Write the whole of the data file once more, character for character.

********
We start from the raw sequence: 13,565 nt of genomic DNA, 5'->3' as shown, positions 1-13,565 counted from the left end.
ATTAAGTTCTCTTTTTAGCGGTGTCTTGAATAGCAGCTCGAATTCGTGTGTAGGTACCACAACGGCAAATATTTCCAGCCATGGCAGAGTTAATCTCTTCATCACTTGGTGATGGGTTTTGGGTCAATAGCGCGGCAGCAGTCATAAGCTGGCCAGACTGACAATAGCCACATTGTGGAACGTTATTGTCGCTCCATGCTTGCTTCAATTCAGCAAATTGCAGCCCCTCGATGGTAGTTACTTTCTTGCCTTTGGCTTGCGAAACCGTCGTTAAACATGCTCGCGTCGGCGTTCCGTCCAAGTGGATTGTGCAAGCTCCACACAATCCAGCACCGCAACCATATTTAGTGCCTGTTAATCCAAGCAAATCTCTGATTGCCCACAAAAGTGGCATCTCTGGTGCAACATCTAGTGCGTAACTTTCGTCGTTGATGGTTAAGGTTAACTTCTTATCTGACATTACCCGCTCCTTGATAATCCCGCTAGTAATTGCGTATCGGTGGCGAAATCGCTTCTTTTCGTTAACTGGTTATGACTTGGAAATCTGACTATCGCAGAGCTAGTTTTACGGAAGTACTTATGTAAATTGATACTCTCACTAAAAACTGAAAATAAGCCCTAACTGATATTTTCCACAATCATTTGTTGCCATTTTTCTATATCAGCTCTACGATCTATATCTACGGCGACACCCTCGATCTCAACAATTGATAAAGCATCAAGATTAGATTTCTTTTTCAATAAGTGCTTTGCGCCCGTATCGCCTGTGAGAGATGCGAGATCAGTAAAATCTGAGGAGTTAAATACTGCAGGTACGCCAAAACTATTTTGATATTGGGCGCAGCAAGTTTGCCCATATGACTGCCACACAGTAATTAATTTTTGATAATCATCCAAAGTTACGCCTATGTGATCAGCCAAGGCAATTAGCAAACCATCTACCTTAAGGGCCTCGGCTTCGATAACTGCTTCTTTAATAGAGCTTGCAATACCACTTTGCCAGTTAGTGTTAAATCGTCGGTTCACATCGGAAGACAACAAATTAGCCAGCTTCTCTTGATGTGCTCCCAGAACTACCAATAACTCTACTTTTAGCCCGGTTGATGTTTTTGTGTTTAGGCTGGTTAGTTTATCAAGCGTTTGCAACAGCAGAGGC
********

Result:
We start from the raw sequence: 13,565 nt of genomic DNA, 5'->3' as shown, positions 1-13,565 counted from the left end.
ATTAAGTTCTCTTTTTAGCGGTGTCTTGAATAGCAGCTCGAATTCGTGTGTAGGTACCACAACGGCAAATATTTCCAGCCATGGCAGAGTTAATCTCTTCATCACTTGGTGATGGGTTTTGGGTCAATAGCGCGGCAGCAGTCATAAGCTGGCCAGACTGACAATAGCCACATTGTGGAACGTTATTGTCGCTCCATGCTTGCTTCAATTCAGCAAATTGCAGCCCCTCGATGGTAGTTACTTTCTTGCCTTTGGCTTGCGAAACCGTCGTTAAACATGCTCGCGTCGGCGTTCCGTCCAAGTGGATTGTGCAAGCTCCACACAATCCAGCACCGCAACCATATTTAGTGCCTGTTAATCCAAGCAAATCTCTGATTGCCCACAAAAGTGGCATCTCTGGTGCAACATCTAGTGCGTAACTTTCGTCGTTGATGGTTAAGGTTAACTTCTTATCTGACATTACCCGCTCCTTGATAATCCCGCTAGTAATTGCGTATCGGTGGCGAAATCGCTTCTTTTCGTTAACTGGTTATGACTTGGAAATCTGACTATCGCAGAGCTAGTTTTACGGAAGTACTTATGTAAATTGATACTCTCACTAAAAACTGAAAATAAGCCCTAACTGATATTTTCCACAATCATTTGTTGCCATTTTTCTATATCAGCTCTACGATCTATATCTACGGCGACACCCTCGATCTCAACAATTGATAAAGCATCAAGATTAGATTTCTTTTTCAATAAGTGCTTTGCGCCCGTATCGCCTGTGAGAGATGCGAGATCAGTAAAATCTGAGGAGTTAAATACTGCAGGTACGCCAAAACTATTTTGATATTGGGCGCAGCAAGTTTGCCCATATGACTGCCACACAGTAATTAATTTTTGATAATCATCCAAAGTTACGCCTATGTGATCAGCCAAGGCAATTAGCAAACCATCTACCTTAAGGGCCTCGGCTTCGATAACTGCTTCTTTAATAGAGCTTGCAATACCACTTTGCCAGTTAGTGTTAAATCGTCGGTTCACATCGGAAGACAACAAATTAGCCAGCTTCTCTTGATGTGCTCCCAGAACTACCAATAACTCTACTTTTAGCCCGGTTGATGTTTTTGTGTTTAGGCTGGTTAGTTTATCAAGCGTTTGCAACAGCAGAGGC